Branches slapped against her wrinkled face and caught in her wispy hair as she fled through the woods. Her old lungs burned as she hid behind a barren maple tree trying to catch her wind. Her breath caught in her throat and she became still as a fawn as she heard a terrifying squeal in the near distance. The fear reinvigorated her limbs and she began her hopeless run again, but before long, the creature caught her scent and was close behind. Suddenly she stumbled, tripping over a fallen log. Lying in the leaves, panting and crying, she felt the air grow warm as the demon closed upon her. She scrambled backwards, stopping only when her back pressed against a large tree. Waves of heat and malice rolled off the porcine monster. It emitted a small squeal of hunger and elation that marked her death was soon to come. With the terror clearly painted on her withered face, she knew that in a moment she would be consumed. Her thoughts drifted to her many children and grandchildren all across Arawyn. With them in her thoughts, her fear washed away and was replaced with a placid resolve. The old woman closed her eyes and began whispering reverently under her breath. Boarzhu Vescor stalked toward its ready meal.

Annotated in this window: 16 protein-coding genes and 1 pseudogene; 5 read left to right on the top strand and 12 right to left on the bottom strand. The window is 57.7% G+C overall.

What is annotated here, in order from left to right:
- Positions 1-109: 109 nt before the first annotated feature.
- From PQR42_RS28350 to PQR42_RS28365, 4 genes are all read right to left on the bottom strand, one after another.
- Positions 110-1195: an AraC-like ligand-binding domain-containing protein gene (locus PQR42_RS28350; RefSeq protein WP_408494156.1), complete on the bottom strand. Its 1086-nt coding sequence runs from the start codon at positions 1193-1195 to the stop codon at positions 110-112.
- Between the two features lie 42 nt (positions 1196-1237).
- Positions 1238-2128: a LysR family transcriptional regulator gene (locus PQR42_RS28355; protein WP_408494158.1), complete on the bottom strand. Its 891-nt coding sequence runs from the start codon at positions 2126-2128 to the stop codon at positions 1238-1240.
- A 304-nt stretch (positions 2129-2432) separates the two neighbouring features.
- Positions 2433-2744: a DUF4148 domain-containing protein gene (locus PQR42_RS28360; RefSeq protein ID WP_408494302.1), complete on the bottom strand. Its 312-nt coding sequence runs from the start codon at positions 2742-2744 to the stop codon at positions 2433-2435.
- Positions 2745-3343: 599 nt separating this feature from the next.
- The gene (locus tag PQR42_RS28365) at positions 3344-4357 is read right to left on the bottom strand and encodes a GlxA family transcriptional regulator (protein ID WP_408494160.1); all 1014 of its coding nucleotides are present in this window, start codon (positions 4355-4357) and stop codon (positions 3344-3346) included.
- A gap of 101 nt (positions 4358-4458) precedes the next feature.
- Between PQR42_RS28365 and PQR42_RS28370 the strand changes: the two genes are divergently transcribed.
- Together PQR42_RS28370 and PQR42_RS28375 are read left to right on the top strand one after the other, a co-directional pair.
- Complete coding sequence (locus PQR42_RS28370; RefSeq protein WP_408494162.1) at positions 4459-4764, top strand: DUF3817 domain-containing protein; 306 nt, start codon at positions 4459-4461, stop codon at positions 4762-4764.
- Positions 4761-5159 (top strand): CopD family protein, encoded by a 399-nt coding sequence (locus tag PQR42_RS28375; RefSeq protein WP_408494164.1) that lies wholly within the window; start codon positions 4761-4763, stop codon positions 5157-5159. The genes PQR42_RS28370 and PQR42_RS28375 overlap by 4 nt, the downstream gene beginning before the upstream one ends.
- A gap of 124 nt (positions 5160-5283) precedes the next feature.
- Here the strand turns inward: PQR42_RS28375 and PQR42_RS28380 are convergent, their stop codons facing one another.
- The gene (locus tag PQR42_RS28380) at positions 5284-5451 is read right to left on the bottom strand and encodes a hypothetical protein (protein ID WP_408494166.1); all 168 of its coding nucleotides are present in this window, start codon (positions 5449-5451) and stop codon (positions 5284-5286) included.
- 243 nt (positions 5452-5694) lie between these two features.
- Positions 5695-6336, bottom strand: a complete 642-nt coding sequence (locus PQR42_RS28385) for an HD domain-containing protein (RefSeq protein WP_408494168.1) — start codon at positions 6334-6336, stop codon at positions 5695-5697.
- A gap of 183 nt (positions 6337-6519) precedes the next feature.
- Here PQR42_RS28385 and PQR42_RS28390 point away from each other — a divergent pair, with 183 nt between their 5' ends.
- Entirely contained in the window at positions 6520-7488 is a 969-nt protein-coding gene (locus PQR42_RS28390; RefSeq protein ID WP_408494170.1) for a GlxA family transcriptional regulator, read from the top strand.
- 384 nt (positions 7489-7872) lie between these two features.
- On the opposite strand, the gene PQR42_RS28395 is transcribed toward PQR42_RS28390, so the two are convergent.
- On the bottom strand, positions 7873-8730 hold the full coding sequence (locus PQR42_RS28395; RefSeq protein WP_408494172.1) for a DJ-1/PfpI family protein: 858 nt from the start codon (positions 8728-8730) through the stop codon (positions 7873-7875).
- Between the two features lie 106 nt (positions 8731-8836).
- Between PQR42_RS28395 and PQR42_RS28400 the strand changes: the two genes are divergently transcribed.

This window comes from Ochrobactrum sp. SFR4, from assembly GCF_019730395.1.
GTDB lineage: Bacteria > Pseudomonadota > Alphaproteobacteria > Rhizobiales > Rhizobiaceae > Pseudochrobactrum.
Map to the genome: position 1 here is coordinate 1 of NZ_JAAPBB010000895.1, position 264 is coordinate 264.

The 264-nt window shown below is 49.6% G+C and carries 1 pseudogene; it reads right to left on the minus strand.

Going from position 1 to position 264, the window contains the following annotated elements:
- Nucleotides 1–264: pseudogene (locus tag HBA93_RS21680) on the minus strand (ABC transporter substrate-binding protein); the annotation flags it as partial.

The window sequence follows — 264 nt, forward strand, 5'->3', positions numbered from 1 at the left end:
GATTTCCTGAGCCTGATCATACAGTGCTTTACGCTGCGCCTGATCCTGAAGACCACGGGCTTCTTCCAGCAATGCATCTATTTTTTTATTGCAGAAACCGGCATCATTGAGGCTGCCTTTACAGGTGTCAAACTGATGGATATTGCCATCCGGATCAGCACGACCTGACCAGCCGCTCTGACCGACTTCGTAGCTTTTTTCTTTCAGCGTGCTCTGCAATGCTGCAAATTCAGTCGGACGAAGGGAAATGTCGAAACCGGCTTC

* * * * *
A rotund and ancient imp scrambled his way through the Abyss, avoiding the monstrous and terrifying creatures that cared little for his ilk. He had a message to deliver and there were enemies all around. He darted and looked, waiting for some dumb magician to summon forth something it didn’t understand so he could complete the idiotic task asked of him. It was his way to earn passage back into the prime material plane. A small rift opened and a younger creature of his breed darted toward its potential freedom. The corpulent imp had been at this a long time and waited patiently for the larger demons to take notice and begin dispatching toward the small rift. As if on cue, the ancient imp turned invisible and stepped upon the wind gaining him a quick ascent to his prize and to the task at hand.
* * * * *
In a small pub very far from the formal council room in which their meetings would normally take place, five shrouded members of the twelve met in secret. Whispered arguments were almost audible enough to be overheard by those at the next table, almost loud enough, but not quite. However certain words, spoken in anger or excitement, just barely carried over the crackle of the merry flames in the large fireplace. If overheard, it is certain that these words would raise more questions than they answered.